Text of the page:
6 Seasons of Calling

Day 1 of 7 • This day’s reading

Devotional

Called To Be a Child

In the Bible, there are a few, almost incidental, interactions between Jesus and children. Apparently, children were among the people constantly crowding around Him. Common to each of these stories is a strong correction from Jesus to the adults trying to manage them. Presumably some of the chastened were parents. The children in each of these stories seem to be (as we may well remember our own childhoods) adventurous.

They were probably not hovering near Jesus to learn. It is unlikely these were little theological protégés. They were not there to be healed or because they needed something from Him (except for His blessing). At least we have no reason to believe that, because no such reason is given. They were not there to lure Him into a religious trap. It takes a while for human beings to become Pharisees. So what was their motivation to be around Him? What was it about Jesus that intimidated His rivals, exposed His friends, but attracted children?

Likely, they wanted what all kids want: to be close to those who love them.

So, it is that childhood is not a missionless season of our lives. Instead, it is a foundational time when we are called to be exactly what it is easiest to be—a child. Children already belong to the kingdom, representing it, even bearing witness to it in some unconscious way.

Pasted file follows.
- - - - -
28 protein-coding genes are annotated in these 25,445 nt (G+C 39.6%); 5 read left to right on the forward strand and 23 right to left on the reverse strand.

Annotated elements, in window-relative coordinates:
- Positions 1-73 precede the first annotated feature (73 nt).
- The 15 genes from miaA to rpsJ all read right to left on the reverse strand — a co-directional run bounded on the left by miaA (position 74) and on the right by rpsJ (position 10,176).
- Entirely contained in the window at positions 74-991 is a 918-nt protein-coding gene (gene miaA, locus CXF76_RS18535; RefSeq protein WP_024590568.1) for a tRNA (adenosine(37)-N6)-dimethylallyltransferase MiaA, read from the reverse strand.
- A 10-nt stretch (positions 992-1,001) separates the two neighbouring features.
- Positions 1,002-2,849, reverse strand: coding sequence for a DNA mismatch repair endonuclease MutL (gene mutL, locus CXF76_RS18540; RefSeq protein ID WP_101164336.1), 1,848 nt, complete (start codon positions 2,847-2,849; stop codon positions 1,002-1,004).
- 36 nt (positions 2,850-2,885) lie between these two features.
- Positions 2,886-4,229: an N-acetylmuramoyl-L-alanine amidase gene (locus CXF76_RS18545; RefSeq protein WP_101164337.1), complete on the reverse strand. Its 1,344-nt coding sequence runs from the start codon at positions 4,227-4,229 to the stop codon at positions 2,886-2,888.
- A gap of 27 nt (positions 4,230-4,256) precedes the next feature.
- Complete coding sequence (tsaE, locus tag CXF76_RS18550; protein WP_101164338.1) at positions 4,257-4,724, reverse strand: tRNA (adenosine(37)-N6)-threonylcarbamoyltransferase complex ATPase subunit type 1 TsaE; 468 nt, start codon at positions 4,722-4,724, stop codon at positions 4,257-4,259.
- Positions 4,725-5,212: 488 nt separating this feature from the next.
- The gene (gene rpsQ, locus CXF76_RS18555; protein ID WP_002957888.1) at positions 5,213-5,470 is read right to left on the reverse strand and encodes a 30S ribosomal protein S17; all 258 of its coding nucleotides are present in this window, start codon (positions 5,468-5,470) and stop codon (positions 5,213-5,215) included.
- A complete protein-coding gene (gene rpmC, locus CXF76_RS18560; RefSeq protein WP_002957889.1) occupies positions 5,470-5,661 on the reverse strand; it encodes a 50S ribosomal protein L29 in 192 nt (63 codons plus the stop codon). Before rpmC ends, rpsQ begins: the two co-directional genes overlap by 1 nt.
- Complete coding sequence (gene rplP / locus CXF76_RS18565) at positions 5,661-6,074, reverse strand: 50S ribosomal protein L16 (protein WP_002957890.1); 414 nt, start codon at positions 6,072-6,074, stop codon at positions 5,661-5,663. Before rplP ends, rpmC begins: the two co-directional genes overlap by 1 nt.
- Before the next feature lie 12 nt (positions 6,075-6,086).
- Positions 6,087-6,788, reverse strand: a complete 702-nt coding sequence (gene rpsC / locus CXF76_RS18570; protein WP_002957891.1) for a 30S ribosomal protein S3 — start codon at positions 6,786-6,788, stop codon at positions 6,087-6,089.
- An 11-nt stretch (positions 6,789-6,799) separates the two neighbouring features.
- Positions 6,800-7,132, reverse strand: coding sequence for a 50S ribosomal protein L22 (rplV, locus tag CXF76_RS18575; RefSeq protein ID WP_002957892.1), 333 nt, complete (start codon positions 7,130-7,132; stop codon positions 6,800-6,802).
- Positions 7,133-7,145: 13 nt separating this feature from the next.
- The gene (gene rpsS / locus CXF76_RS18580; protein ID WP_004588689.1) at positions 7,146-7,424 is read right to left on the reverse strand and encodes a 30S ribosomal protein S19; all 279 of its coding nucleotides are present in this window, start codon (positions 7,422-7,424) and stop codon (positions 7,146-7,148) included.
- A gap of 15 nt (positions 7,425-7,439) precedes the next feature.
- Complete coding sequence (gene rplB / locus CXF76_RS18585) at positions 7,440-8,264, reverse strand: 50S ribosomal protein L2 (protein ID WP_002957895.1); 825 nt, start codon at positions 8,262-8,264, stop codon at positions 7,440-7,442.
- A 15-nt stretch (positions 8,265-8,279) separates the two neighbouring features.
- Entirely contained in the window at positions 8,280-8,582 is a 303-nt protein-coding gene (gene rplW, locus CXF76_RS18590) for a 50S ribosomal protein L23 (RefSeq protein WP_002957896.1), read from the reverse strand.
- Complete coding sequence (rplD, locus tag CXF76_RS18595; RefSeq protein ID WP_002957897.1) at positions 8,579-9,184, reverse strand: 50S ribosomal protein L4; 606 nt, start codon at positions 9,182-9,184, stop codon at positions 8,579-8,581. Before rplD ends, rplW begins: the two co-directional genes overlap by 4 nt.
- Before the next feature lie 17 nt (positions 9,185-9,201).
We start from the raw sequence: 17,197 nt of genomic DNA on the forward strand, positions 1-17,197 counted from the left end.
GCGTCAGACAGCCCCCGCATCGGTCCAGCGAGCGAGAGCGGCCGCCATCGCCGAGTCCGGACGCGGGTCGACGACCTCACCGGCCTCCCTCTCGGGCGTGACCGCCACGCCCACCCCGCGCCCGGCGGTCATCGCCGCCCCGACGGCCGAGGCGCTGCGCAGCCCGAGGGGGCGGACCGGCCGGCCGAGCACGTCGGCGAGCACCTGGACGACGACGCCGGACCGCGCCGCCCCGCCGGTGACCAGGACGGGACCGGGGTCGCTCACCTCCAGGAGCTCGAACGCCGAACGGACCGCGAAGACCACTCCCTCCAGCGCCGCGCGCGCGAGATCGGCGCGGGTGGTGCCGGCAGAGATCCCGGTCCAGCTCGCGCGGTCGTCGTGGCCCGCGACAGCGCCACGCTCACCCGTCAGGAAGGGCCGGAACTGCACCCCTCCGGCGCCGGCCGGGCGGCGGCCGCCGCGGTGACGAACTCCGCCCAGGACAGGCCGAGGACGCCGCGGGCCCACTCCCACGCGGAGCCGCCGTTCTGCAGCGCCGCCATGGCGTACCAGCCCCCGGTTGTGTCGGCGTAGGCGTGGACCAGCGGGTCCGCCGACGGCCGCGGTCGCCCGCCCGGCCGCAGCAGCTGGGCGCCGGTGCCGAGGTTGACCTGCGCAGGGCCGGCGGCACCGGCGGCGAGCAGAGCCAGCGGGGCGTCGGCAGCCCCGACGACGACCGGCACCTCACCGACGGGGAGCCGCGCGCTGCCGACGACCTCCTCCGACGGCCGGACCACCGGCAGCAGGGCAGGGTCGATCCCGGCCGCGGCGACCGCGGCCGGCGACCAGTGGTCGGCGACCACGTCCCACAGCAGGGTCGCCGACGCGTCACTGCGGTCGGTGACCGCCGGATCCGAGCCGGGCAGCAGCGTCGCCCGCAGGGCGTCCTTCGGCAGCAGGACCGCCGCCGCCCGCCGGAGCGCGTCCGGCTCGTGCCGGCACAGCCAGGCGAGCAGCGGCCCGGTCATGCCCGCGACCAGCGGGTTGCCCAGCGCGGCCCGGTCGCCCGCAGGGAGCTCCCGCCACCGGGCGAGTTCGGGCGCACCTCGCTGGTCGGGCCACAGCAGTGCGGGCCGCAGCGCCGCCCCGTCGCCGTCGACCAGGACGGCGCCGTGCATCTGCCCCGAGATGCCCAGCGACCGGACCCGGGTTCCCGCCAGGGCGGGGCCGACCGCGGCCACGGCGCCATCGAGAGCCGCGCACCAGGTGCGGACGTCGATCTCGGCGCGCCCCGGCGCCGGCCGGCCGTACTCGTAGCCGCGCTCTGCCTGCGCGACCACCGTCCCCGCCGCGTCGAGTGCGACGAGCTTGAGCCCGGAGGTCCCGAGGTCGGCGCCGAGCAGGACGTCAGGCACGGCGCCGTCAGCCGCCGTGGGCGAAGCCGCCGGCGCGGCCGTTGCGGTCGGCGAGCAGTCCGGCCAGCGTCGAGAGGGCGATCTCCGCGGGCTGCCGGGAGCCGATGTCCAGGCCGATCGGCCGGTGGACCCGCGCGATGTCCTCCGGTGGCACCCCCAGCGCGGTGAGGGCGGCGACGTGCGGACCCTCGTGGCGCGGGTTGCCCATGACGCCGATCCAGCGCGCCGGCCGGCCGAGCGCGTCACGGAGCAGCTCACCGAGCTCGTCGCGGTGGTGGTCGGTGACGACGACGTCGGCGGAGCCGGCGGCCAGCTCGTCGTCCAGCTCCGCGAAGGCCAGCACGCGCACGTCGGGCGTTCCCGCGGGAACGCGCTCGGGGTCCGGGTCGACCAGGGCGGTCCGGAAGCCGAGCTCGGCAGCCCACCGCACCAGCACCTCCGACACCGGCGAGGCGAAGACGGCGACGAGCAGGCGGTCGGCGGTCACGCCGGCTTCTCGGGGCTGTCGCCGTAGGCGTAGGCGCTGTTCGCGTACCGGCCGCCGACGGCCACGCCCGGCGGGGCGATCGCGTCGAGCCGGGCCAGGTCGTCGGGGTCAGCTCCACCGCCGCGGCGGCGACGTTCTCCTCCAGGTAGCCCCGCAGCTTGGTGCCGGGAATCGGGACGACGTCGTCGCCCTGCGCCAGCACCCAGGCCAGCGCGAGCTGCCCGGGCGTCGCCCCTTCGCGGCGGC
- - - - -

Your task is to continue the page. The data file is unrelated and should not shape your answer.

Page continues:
When Jesus says, "Let the children come," He might also be saying, "Let them explore the world as a place of adventure and not a place of restriction." In turn, when He says, "You must become like one of these little ones to enter the kingdom," He is saying, among other things, that what they are is enough. It may be the only time in our lives that what we are is all we need to be.

The writers of the New Testament will go on to understand childhood as an essential and foundational theological construct. We are all meant to know ourselves perpetually as children of God. For that is what we are. Conversely, not as adults of God. It is this pure state before our transition into adulthood that we return to in our foundational relationship with God. No matter how old we are, He remains our Father, and we remain His child.